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suppose a C++ class has a constructor (among other constructors) of the form

Foo::Foo( FILE *fp ) { etc... }

Now I want create a wrapper class of the form

class WFoo {
      Foo::Foo A;
      Foo::Foo B;
 };

with constructor

WFoo::WFoo(FILE *fa, FILE *fb) {
      A(fa), B(fb);
}

What is wrong with the definition of WFoo? Thanks in advance.

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4 Answers 4

This doesn't make any sense...

class WFoo {
      Foo::Foo A;
      Foo::Foo B;
 };

You mean...

class WFoo {
public:
      Foo A;
      Foo B;

      WFoo(FILE* fa, FILE* fb);
 };

WFoo::WFoo(FILE* fa, FILE* fb) :
    A(fa), B(fb)
{
}

Remember also that fields are initialized not in the order you read in the constructor but in the order they are declared in the class!

So...

#include <iostream>

struct XFoo
{
    XFoo(const char* s) { std::cout << s << std::endl; }
};

struct YBar
{
    XFoo a;
    XFoo b;

    YBar() : a("A"), b("B") {}
};

struct ZBar
{
    XFoo b;
    XFoo a;

    ZBar() : a("A"), b("B") {}
};


int main()
{
    YBar y;
    ZBar z;
    return 0;
}

will print out...

A
B
B
A
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That's an initializer list but the syntax is off. Try:

WFoo::WFoo(FILE* fa, FILE* fb) : A(fa), B(fb)
  {
  }    
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The syntax you're looking for is:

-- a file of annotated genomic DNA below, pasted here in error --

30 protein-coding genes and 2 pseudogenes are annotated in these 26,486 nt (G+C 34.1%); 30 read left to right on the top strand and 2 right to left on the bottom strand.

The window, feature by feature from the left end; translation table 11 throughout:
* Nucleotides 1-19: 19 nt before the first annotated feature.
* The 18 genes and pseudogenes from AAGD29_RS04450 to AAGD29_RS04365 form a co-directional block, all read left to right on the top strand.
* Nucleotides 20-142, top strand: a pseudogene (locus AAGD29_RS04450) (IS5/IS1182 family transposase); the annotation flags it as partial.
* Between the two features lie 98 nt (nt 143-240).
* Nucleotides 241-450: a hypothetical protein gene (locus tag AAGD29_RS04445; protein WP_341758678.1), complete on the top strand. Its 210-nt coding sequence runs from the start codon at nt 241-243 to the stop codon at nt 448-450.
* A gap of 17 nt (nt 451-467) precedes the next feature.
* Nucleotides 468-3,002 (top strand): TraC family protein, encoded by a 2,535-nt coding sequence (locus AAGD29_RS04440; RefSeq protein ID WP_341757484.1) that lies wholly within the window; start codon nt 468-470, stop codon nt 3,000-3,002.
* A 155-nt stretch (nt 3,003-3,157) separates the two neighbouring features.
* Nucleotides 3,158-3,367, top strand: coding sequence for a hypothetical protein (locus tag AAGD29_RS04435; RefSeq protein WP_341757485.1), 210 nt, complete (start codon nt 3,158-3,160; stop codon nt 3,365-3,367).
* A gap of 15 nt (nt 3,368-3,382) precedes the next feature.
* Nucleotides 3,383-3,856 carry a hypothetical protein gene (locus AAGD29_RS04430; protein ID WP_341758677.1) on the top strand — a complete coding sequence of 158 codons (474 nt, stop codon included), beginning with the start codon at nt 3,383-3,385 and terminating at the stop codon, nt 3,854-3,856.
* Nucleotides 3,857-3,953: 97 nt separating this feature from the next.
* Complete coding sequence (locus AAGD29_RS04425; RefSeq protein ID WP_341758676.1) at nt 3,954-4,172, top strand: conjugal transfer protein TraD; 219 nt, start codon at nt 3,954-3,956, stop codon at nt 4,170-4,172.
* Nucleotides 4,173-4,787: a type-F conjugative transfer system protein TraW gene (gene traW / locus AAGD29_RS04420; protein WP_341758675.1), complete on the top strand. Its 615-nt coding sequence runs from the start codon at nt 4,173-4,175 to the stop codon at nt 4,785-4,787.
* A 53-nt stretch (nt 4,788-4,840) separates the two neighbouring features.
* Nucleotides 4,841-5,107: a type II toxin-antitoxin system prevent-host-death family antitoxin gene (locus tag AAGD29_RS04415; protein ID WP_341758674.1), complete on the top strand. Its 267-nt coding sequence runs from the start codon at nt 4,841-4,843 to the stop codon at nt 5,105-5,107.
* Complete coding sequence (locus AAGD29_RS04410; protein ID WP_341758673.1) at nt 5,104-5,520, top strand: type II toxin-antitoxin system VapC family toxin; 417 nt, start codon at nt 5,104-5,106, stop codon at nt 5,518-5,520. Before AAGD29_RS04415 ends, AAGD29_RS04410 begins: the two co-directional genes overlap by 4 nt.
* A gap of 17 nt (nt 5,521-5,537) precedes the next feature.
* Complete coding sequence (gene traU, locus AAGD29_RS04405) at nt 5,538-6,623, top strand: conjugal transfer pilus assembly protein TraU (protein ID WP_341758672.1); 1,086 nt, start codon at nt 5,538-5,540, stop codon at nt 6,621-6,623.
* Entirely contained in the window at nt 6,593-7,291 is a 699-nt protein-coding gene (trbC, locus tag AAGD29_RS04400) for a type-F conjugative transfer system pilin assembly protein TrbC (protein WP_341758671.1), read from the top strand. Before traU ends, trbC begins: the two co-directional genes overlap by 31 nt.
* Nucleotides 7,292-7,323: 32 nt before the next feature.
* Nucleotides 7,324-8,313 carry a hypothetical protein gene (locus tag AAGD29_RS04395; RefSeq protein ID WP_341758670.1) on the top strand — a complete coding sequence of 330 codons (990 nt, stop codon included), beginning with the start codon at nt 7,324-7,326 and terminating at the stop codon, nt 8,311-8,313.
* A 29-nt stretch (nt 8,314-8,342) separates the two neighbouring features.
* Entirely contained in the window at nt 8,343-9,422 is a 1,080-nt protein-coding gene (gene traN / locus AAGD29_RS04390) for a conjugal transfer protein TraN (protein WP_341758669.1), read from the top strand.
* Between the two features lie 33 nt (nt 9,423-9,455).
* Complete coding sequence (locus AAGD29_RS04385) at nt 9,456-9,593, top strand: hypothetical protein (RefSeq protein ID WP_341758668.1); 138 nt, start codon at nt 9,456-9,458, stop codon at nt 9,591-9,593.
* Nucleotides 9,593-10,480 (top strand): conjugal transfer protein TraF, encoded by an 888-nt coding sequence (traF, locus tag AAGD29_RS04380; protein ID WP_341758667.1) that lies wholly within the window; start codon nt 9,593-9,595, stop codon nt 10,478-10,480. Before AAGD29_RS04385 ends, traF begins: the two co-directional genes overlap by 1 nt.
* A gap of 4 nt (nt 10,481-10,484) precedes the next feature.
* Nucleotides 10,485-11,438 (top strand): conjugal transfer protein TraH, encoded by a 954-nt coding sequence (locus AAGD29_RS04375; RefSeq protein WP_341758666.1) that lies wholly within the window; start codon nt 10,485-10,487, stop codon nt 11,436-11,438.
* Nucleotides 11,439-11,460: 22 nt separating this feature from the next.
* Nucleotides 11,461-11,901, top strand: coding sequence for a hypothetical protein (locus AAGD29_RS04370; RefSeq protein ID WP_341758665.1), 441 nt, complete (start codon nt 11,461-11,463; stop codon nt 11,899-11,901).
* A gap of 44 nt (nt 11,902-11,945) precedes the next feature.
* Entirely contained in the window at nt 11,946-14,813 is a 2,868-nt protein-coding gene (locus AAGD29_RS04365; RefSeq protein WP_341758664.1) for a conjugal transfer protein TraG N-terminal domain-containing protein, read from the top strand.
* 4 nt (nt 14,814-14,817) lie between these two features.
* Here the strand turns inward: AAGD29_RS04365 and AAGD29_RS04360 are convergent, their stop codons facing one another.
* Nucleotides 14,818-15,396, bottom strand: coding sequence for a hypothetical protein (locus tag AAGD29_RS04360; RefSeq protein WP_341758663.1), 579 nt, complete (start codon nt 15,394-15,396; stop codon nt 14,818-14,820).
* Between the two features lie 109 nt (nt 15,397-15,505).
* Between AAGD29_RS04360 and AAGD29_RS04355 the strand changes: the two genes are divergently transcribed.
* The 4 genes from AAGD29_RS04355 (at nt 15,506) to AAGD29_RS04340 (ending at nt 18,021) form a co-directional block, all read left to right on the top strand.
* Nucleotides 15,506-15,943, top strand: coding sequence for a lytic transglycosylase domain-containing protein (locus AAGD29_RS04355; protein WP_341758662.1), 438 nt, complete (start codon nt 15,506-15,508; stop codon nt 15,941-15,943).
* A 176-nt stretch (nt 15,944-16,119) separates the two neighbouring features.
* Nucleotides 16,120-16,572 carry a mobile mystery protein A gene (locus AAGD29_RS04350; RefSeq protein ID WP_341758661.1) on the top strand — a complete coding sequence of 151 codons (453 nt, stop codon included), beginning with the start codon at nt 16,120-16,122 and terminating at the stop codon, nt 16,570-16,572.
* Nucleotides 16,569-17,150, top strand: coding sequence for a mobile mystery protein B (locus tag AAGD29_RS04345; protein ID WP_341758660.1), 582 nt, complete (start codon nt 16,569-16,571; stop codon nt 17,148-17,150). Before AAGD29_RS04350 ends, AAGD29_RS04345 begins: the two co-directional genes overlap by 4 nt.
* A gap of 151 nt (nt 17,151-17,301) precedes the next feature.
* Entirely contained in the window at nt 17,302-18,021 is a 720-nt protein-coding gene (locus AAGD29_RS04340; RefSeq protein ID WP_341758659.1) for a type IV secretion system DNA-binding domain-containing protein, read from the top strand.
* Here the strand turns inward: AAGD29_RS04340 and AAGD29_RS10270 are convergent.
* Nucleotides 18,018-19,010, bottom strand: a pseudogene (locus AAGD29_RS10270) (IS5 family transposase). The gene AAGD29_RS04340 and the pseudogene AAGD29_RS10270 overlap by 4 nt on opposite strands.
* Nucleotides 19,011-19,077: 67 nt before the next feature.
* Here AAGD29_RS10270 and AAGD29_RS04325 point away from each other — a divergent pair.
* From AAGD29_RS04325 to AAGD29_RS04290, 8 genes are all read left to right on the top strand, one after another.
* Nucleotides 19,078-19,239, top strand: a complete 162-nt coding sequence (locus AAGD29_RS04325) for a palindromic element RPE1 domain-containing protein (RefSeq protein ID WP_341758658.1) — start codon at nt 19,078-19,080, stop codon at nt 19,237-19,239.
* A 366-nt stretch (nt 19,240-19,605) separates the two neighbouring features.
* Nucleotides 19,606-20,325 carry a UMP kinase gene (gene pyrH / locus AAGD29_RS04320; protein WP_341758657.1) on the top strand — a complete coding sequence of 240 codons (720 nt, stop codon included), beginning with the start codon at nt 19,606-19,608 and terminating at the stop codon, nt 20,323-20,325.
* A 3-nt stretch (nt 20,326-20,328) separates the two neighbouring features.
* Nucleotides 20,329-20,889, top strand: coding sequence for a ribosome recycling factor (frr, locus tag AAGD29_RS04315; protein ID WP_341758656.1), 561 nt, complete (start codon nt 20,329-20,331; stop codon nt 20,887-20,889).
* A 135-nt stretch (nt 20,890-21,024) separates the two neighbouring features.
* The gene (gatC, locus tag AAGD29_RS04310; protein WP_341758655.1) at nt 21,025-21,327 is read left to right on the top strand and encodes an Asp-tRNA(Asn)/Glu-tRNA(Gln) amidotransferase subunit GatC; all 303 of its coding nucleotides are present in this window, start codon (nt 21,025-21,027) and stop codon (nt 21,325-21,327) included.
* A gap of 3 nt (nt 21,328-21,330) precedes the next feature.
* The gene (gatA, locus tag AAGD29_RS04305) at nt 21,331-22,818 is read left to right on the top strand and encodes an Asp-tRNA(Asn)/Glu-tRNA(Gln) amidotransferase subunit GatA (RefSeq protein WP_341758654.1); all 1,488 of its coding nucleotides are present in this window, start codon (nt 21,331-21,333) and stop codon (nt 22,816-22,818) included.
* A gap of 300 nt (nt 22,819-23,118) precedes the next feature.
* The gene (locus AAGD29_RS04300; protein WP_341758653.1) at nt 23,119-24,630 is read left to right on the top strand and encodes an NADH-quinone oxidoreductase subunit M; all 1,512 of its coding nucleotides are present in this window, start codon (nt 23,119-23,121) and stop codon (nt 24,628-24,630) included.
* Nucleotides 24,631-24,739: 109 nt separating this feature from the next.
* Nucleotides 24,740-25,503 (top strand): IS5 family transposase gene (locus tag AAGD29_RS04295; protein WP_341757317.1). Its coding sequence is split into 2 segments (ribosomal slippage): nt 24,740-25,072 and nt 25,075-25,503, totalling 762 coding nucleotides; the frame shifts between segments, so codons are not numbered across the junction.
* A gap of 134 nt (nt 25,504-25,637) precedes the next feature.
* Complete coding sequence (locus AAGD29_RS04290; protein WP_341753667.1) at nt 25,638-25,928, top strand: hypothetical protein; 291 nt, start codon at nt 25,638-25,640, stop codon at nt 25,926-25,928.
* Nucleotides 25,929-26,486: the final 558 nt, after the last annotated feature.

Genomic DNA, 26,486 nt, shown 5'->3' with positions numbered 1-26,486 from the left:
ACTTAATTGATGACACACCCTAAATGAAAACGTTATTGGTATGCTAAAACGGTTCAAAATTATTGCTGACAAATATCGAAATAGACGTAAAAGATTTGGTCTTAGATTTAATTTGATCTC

WFoo::WFoo(FILE *fa, FILE *fb) : A(fa), B(fb) { ... }

And, unless Foo is in a namespace called Foo and WFoo is not:

class WFoo {
   Foo A;
   Foo B;
};
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If the code you've posted is psudocode, then there is nothing wrong with the definition of WFoo.

If, on the other hand, the code you've posted is not intended to be psudocode, but actual code you'd try to compile & run, then here is what's wrong with WFoo:

  1. You want Foo A; Not Foo::Foo A unless Foo is in a namespace called Foo (which would be bad)
  2. There is no convert constructor declaration.
  3. You aren't using the correct syntax for the initializer list.

This is what you want:

WFoo::WFoo(FILE* fa, FILE* fb)
:  A(fa), B(fb)
{
}

Note that the initializer list comes before the body of the constructor.

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